Being the largest of the Revillagigedo Islands and closer to land than Clarion, Socorro sports a rich array of endemic
taxa, mainly plants and landbirds.
Socorro Parakeet, "Aratinga brevipes" ( Endangered)
Red-tailed Hawk, "Buteo jamaicensis socorroensis"
Common Ground Dove, "Columbina passerina socorroensis"
Socorro Elf Owl, "Micrathene whitneyi graysoni" (probably extinctsince c.1970)
Socorro Mockingbird, "Mimodes graysoni" ( Critically endangered)
Yellow-crowned Night Heron, "Nycticorax violaceus gravirostris" (or "Nyctanassa violacea gravirostris")
Tropical Parula, "Parula pitiayumi graysoni"
Socorro Towhee, "Pipilo (maculatus) socorroensis"
Townsend's Shearwater, "Puffinus auricularis" (Critically endangered; recently extirpated from San Benedicto and probably Clarión)
Socorro Wren, "Troglodytes sissonii" ( Near Threatened)
Socorro Dove, "Zenaida graysoni" ( Extinct in the wild)
Urosaurus auriculatus" (Endangered)
* "Lantana involucrata" var. "socorrensis"
* "Lepechinia hastata" ssp. "socorrensis"
Sideroxylon socorrense" (Vulnerable)
"Brickellia peninsularis" var. "amphithalassa"Verify source|date=November 2007 , "Cheilanthes peninsularis" var. "insularis", "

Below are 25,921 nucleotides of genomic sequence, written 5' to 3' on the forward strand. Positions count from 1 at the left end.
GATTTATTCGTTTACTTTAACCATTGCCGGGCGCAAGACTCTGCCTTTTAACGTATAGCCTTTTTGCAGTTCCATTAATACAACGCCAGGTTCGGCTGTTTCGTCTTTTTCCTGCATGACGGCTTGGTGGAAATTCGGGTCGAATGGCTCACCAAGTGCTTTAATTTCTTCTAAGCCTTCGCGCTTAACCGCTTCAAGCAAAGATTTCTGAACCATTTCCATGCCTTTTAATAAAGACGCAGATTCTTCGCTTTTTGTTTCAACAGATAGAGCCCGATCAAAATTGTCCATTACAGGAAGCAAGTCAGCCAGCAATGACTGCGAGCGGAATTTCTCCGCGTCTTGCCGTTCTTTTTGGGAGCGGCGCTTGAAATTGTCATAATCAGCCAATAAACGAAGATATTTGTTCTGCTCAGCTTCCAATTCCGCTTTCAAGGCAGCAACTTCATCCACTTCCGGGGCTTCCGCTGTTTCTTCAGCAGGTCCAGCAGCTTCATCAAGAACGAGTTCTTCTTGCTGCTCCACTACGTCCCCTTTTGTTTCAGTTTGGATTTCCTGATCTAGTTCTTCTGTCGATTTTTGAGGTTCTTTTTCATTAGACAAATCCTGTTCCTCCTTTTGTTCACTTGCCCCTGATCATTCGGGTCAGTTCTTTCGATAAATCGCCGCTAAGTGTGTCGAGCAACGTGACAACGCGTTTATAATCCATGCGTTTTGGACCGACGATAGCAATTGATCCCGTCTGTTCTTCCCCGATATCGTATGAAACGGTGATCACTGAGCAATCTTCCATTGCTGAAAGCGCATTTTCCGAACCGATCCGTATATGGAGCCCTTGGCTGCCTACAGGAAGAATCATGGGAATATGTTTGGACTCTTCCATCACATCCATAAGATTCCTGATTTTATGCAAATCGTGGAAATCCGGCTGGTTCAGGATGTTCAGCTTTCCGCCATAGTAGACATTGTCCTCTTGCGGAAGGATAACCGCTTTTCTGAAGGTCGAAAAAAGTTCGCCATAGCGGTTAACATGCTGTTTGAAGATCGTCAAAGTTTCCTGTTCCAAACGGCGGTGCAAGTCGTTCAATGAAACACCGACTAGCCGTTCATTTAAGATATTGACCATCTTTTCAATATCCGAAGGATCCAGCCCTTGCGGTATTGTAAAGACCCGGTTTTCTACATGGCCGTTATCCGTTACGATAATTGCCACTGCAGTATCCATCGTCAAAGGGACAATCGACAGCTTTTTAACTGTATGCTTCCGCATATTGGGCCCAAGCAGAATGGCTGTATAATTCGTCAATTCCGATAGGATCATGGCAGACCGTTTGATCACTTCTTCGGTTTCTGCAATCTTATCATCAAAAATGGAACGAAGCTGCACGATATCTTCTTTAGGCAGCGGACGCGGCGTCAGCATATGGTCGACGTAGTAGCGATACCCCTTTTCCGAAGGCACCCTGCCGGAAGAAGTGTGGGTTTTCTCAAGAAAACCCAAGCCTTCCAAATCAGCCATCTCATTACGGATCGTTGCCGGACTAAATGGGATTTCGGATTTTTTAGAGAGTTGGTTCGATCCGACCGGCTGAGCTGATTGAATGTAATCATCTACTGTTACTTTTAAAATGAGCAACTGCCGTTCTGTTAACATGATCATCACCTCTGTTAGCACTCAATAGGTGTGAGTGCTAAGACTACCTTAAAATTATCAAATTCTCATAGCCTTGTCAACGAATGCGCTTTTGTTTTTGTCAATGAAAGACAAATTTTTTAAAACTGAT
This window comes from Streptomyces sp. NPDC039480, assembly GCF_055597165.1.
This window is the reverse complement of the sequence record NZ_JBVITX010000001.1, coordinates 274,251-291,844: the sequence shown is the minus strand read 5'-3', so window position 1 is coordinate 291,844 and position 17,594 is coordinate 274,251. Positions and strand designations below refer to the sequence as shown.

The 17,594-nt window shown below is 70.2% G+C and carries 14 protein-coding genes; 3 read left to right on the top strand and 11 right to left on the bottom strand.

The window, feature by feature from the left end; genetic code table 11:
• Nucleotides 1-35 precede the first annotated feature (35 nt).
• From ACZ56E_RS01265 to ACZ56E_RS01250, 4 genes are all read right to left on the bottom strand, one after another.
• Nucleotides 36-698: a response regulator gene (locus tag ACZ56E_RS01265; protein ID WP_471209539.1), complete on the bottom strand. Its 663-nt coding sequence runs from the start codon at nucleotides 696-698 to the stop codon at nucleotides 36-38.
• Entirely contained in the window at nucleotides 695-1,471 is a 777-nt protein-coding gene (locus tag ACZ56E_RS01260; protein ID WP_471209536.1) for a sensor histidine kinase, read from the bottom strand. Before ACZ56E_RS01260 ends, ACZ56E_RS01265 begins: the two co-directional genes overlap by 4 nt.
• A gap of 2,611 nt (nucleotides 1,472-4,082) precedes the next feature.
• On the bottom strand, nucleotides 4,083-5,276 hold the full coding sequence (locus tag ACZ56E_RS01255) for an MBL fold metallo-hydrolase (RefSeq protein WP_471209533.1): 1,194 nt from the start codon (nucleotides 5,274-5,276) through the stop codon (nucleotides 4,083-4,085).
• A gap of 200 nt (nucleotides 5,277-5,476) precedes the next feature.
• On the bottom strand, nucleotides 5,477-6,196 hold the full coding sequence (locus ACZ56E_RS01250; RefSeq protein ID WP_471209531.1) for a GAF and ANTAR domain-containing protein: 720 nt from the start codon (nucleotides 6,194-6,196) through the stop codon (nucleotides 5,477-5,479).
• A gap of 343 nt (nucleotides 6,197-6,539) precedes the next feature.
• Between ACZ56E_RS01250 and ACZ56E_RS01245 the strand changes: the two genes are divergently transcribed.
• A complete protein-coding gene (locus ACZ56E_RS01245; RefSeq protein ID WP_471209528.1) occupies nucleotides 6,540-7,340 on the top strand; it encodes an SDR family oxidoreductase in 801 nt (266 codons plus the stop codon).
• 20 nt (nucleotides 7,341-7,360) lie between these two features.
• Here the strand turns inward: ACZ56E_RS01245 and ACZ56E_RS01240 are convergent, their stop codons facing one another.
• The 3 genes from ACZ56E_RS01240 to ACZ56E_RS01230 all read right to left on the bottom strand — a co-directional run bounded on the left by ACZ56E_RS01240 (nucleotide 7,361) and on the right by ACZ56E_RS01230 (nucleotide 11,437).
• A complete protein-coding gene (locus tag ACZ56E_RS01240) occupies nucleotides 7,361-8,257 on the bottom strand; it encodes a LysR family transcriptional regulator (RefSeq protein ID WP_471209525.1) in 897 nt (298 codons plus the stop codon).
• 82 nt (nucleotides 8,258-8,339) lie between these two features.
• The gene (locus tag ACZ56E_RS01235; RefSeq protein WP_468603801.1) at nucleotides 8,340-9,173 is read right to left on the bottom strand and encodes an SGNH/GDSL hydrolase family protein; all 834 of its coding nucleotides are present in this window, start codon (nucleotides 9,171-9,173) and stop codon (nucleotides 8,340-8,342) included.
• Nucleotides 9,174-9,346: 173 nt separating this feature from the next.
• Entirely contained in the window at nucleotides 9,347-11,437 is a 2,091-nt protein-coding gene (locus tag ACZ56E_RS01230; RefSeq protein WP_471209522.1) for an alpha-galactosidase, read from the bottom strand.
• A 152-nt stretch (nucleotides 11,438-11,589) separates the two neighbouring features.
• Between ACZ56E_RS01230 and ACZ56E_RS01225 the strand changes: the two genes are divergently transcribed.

Nicotiana stocktonii", " Spermacoce nesiotica" and "Zapoteca formosa" ssp. "rosei" are near-endemics, being restricted to Socorro and Clarión. Whether "Teucrium townsendii" ssp. "affine" is the same plant as those on San Benedicto is not conclusively determined.
Socorro Island is a popular
scuba divingdestination known for underwater encounters with dolphins, sharks, manta rays and other pelagicanimals. Since there is no public airport on the island, divers visit here on live-aboard dive vessels such as the 112' "Solmar V" out of Cabo San Lucas, Mexico. The most popular months are between November and May when the weather and seas are calmer.
*|year=2007a|id=13558|title=Mimus graysoni|downloaded=23 November 2007
* (2007b): [http://www.birdlife.org/datazone/species/index.html?action=SpcHTMDetails.asp&sid=2555&m=0 Socorro Dove - BirdLife Species Factsheet] . Retrieved 2007-NOV-24.
* (1956): The Birds of the Revilla Gigedo Islands, Mexico. "Condor" 58(2): 107-120. doi|10.2307/1364977 [http://elibrary.unm.edu/sora/Condor/files/issues/v058n02/p0107-p0120.pdf PDF fulltext] [http://elibrary.unm.edu/sora/Condor/files/DJVU/v058n02/P0107-P0120.djvu DjVu fulltext]
* (2007): [http://altamura.ucsc.edu/pls/new/ISLA2.PUBLIC_MENU.show Plant accounts: Socorro] . Retrieved 2007-NOV-13.
* (2007): [http://www.volcano.si.edu/world/volcano.cfm?vnum=1401-021 Socorro] . Version of 2007-JUN-10 . Retrieved 2007-NOV-13.
* (1971): "Volcanes de México". Aguilar. [in Spanish]
* [http://www.birdlife.org/datazone/ebas/index.html?action=EbaHTMDetails.asp&sid=10&m=0 Socorro Endemic Bird Area (BirdLife International)]
Wikimedia Foundation. 2010.